Dec. 13, 2010 at 3:37 PM ET
As 2010 comes to a close, Advertising Age took a look back and found 10 social media campaigns that "helped show how the web could be a tool to promote real change."
At the top of the list: Red Cross for Haiti.
Less than 24 hours after the earthquake struck, killing an estimated 230,000 people, the Red Cross initiated a text relief campaign. Wireless users wanting to help were asked to text HAITI to 90999 and a $10 charge would later appear on their phone bills. Over the next 36 hours, the campaign raised more than $4 million, making it the most successful texting fundraising effort ever.
Also on the serious side of social media: the "It Gets Better" campaign, begun by gay Seattle-based "Savage Love" columnist Dan Savage as a response to a spree of bully-related teen suicides that happened over the summer and early fall.
From this, the It Gets Better Project was born — a website that allows mostly gay adults to share their stories with potentially suicidal young gay people about how life "gets better." So far, more than 5,000 user-created videos have been uploaded.
Videos have come in from all walks of life, including celebrities (Justin Bieber, Ke$ha, Ellen Degeneres, Jane Lynch), politicians (President Barack Obama, Secretary of State Hillary Clinton) and the Gay Men's Chorus of Los Angeles.
Also on the do-gooder part of the list: Pepsi Refresh, which gave grant winners $1.3 million a month to "Do Good." For example: in October, helloCHANGE received $250,000 to "creatively prevent kids from using tobacco across the US" and the Esperanza Foundation received $50,000 to "provide foster kids and low-income children with college scholarships."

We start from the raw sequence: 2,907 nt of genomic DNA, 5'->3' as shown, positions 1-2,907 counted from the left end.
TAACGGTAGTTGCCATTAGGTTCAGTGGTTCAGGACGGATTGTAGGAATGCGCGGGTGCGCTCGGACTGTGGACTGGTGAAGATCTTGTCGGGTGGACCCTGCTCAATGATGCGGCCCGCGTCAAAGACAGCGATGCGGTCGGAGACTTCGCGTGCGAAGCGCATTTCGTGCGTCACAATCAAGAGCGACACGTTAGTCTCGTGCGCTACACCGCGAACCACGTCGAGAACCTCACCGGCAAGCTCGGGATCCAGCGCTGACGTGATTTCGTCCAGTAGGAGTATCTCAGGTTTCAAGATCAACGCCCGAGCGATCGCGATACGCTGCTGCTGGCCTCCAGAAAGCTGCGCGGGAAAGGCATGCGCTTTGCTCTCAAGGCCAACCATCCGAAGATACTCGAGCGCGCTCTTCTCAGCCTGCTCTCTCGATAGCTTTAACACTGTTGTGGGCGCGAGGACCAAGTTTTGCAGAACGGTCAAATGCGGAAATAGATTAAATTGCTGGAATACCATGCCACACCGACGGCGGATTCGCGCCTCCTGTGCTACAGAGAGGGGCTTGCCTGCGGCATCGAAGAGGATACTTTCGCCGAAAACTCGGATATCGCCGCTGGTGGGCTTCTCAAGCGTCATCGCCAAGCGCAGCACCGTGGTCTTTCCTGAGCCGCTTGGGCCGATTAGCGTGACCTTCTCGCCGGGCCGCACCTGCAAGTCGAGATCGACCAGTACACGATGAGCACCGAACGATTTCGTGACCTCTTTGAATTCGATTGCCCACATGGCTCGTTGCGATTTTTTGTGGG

The rest of the list shows off Ad Age's "Mad Men" roots, with soda pop, energy efficiency and hygiene products sharing the spotlight, with the resurrection of aftershave product Old Spice scoring a major hit with Isaiah Mustafa.
After being put on YouTube, the commercials became viral, with the most popular one amassing nearly 24 million views since the beginning of February. On Twitter, Old Spice solicited questions for Mustafa, now known as the "Old Spice guy," and Mustafa responded to many of them individually by making short videos. For example, one commenter asked Mustafa to propose to his fiance for him, and Mustafa obliged, making a video replete with a ring and romantic candles. Some of these personal-request videos have garnered millions of views as well.
Rounding out the list: